Everybody likes rabbits, right? They’re cute, and cuddly, with their scrunchy noses and fondness for carrots. Most children would love you forever if you placed a rabbit on their lap (Unless, of course, it’s the killer bunny from Monty Python).
Back in the 1920’s there was a Psychologist by the name of John Watson. He had a theory that if children heard loud noises they would show fear. Furthermore, he believed that he could change the object that elicited the fear. This has become known as Classic Conditioning.
To prove his point, he gave a little boy, Albert, a bunny to play with. The moment Albert went to engage with the bunny, a loud noise clanged behind him. After a couple of occurrences Albert became terrified of the bunny, loud noise or not.
Because of Watson, Albert became terrified whenever he saw a bunny. Experiments like this were also what led to an ethics board for psych experiments.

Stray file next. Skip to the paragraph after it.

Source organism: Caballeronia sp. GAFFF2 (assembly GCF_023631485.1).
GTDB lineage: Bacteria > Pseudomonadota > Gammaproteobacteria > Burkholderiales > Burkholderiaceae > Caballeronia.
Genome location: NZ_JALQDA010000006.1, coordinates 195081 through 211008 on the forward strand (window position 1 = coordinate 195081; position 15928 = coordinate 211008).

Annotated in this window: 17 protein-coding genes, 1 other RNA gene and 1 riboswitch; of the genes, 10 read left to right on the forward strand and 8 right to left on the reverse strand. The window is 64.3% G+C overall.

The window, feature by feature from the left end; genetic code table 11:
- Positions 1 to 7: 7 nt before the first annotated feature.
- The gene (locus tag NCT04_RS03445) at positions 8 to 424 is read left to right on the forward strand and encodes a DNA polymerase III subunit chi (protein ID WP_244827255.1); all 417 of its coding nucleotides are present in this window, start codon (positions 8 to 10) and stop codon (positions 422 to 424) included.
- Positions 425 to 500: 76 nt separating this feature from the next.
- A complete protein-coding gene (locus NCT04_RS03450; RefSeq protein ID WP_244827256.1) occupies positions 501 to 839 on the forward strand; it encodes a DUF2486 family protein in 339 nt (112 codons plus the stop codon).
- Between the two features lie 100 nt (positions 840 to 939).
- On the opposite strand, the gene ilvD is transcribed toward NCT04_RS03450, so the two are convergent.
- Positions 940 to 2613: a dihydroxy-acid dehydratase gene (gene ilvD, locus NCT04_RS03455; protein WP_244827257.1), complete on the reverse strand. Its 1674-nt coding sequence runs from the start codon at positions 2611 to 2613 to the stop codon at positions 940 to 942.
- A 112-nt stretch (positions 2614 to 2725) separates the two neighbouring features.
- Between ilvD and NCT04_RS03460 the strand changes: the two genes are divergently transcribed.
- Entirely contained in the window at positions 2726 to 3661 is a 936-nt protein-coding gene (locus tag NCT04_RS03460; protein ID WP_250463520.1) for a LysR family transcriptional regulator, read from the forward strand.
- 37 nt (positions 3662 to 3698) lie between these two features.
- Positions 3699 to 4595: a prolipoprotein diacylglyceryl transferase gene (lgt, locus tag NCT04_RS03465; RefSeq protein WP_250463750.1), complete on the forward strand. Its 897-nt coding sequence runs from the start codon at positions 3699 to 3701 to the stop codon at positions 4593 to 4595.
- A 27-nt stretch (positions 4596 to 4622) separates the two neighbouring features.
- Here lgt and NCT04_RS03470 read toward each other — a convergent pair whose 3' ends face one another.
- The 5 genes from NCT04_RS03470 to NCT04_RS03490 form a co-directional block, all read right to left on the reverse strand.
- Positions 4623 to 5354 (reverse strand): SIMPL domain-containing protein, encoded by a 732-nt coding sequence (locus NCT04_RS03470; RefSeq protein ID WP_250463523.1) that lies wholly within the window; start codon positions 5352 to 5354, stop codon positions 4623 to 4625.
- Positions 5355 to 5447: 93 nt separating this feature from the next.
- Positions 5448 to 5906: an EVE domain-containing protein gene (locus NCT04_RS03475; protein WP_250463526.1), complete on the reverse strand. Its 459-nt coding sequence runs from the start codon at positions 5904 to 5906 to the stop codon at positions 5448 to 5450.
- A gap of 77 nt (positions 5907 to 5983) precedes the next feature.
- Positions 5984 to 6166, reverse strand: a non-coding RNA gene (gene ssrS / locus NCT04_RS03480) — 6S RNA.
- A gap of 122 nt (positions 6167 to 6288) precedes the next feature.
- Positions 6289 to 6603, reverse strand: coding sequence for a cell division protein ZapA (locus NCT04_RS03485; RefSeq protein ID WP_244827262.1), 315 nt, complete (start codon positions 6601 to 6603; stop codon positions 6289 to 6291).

I think that we all have Bunnies in our lives. Things that make us afraid, or uncomfortable, because of an unrelated stimuli that we associate with it.
For some, the Bunny could be love, or trust, or snakes, or Jesus, or just about anything else. We were hurt by something and associate that hurt to a certain thing.
For myself, that’s certain dates. Certain dates have stuck with me, and whenever they come around, I always feel pain from the past. A few days ago, on the 6th, was the seventh anniversary of my last day of chemo. On February 19th I lost my friend Laura to chemo.
It’s not easy to release our Bunnies, let go of the pain, fear, and hurt. Yet, it’s something that we all need to do if we want to grow. I find that when I release my Bunnies to Christ, and let Him shoulder the pain with me, things are better. Christ lifts us up when we can’t stand on our own.
But those who wait on the Lord
Shall renew their strength;
They shall mount up with wings like eagles,
They shall run and not be weary,
They shall walk and not faint.
What Bunnies are you holding onto? What do you need to do in order to let go?